“Don’t even bring up her name! The mere mention of it makes my blood boil!”
“I can’t believe he went behind my back like that! I’m so angry I could spit!”
“Girl, I haven’t spoken to her in years! Let me tell you what she did to me…”
“I know he didn’t mean it that way, but it still hurts.”
Ever been guilty of saying those words or something like them? Hurt feelings. A wounded heart. A broken confidence. We’ve all experienced them — and caused them.
I remember years ago when a woman confronted me with an illustration I used in a Bible study. It was an inspiring story involving a mutual friend. She felt I was wrong in sharing it and called to tell me so. Even though I told her I had our friend’s permission to use the story, I couldn’t quite get her to see my side, so I gave the old “we’ll just have to agree to disagree” response. She wasn’t satisfied with that. She called another mutual friend and had her call me about my error.
Now, I hadn’t known the first caller very long; I had known the second much longer. We were very good friends and I was hurt that she had taken a side against me. After I explained the situation from my viewpoint, she became confused. She agreed that what I had done was not wrong but still was “disappointed” in me. For what, I had no clue.
I confess to you that this was one of those times when God took over. I believe he literally put His hand over my mouth and kept it shut. This was certainly not something my flesh did on its own! I found out later that the underlying problem was not with me. The woman who initiated all this actually did not like the friend in the story and did not want her to get any accolades for Christian love and service! But the damage was done: my good friend (the second caller) and I were never as close as we were before that time.
Though my heart was wounded, I refused to nurse any bitterness toward these two women. One was a new Christian who was still living in the flesh; I knew she’d grow out of it with time, Bible study, and prayer. The other was being deceived and I had to trust God to open her eyes. Again, it was God who put this attitude in me. A few years later, just before she moved away, my friend confessed to me that she had been deceived by the other woman, that she’d been told things that simply were not true, and she apologized to me. She mourned over her mistake; I mourned over the years we had lost as intimate friends.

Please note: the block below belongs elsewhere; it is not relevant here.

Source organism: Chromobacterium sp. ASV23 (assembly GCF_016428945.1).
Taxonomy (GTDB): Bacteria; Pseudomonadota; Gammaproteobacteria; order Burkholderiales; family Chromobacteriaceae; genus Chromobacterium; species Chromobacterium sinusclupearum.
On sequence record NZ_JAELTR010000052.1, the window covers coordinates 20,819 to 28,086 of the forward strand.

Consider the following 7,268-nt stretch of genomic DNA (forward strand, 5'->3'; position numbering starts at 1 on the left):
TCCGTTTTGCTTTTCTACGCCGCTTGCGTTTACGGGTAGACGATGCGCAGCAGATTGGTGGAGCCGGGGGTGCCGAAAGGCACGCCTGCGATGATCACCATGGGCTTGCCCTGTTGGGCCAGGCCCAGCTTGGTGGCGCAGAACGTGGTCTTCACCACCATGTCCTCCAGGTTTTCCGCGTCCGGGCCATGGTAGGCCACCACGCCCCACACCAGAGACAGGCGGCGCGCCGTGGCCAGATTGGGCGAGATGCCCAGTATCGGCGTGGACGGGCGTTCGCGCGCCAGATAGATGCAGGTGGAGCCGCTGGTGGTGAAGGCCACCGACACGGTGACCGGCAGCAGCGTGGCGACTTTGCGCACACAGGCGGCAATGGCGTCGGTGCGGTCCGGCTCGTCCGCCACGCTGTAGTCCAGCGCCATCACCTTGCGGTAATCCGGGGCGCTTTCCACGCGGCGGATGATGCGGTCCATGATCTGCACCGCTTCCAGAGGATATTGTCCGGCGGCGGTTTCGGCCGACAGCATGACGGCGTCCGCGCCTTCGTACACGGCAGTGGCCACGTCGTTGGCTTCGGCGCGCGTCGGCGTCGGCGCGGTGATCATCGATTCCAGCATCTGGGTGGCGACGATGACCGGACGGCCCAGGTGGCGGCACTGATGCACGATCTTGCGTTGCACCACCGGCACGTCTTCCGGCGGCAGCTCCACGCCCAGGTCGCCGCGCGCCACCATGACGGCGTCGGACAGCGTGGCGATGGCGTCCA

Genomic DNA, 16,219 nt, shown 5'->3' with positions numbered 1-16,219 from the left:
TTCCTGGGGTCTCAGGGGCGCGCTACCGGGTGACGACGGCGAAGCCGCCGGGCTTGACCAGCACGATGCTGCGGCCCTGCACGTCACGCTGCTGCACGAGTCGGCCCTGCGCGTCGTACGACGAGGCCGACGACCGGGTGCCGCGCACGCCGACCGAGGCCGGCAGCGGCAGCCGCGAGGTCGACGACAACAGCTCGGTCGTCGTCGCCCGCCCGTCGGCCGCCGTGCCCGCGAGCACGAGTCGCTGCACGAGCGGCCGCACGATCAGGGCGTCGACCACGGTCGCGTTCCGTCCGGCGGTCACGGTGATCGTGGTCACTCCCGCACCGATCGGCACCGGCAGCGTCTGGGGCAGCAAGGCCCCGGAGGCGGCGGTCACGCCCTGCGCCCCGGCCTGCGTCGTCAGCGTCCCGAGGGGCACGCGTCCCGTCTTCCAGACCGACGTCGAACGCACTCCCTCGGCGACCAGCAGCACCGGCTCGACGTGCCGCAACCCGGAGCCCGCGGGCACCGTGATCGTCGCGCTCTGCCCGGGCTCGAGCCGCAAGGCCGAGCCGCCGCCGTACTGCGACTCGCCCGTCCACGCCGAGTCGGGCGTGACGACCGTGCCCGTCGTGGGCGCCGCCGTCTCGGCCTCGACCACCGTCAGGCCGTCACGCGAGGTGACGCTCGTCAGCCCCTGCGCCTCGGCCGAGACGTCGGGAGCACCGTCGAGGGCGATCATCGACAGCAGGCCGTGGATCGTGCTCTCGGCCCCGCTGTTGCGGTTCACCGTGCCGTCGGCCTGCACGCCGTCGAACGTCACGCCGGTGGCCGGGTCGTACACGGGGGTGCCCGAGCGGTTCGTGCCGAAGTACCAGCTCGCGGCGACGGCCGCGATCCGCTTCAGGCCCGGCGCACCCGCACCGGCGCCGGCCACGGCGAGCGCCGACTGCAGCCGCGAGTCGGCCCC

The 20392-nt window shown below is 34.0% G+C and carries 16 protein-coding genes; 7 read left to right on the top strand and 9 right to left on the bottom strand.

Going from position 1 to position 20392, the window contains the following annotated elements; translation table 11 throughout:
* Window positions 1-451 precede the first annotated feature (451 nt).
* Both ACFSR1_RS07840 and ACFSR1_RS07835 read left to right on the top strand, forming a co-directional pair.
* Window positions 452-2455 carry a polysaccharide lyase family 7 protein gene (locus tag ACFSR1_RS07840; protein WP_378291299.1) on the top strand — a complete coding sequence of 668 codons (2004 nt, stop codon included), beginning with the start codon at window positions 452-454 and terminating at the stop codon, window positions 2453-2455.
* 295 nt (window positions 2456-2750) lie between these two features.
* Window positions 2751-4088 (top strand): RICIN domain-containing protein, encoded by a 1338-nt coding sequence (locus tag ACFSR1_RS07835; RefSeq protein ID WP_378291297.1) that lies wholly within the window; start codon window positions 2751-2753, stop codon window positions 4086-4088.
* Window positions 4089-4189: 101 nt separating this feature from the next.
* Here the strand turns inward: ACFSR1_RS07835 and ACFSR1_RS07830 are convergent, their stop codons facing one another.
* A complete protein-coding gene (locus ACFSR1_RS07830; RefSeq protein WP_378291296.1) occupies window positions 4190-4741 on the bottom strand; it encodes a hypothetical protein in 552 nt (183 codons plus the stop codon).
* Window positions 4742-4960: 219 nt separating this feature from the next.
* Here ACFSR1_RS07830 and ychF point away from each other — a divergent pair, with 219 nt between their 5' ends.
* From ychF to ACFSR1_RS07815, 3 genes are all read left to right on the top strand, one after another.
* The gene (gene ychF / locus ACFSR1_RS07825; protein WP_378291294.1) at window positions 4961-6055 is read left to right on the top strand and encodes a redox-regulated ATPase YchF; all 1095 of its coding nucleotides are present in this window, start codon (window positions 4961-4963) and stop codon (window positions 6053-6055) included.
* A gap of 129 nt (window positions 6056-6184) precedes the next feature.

In this story, God supernaturally kept my mouth shut, kept things from escalating, and put in my heart the desire to pray rather than retaliate. Oh, I could have shared a story about when I didn’t keep my mouth shut and things really blew up — but there were just too many of those stories to choose from! But I wanted to show you (and to remind myself) how faithful God is to fight our battles for us and to heal our wounded hearts.
Let me just say that James was absolutely right when he wrote that the tongue “is a fire, a world of evil among the parts of the body. It corrupts…”(3:8). The tongue is such a minor part of your body but it can do major damage to the Body. How much stronger the Body of Christ would be if all its tongues were kept under the control of the Spirit!
Author Kate McVeigh has said, “When you have a wounded heart, don’t nurse it or rehearse it, but curse it and disburse it, then God will reverse it!” That is so true! It is also true that it’s easy to say but hard to do! So I think I’ll just continue to seek God’s help, regularly praying, “Lord, please shut my mouth!” David put it much more eloquently when he wrote:
Set a guard over my mouth, O LORD;
keep watch over the door of my lips.
Let not my heart be drawn to what is evil…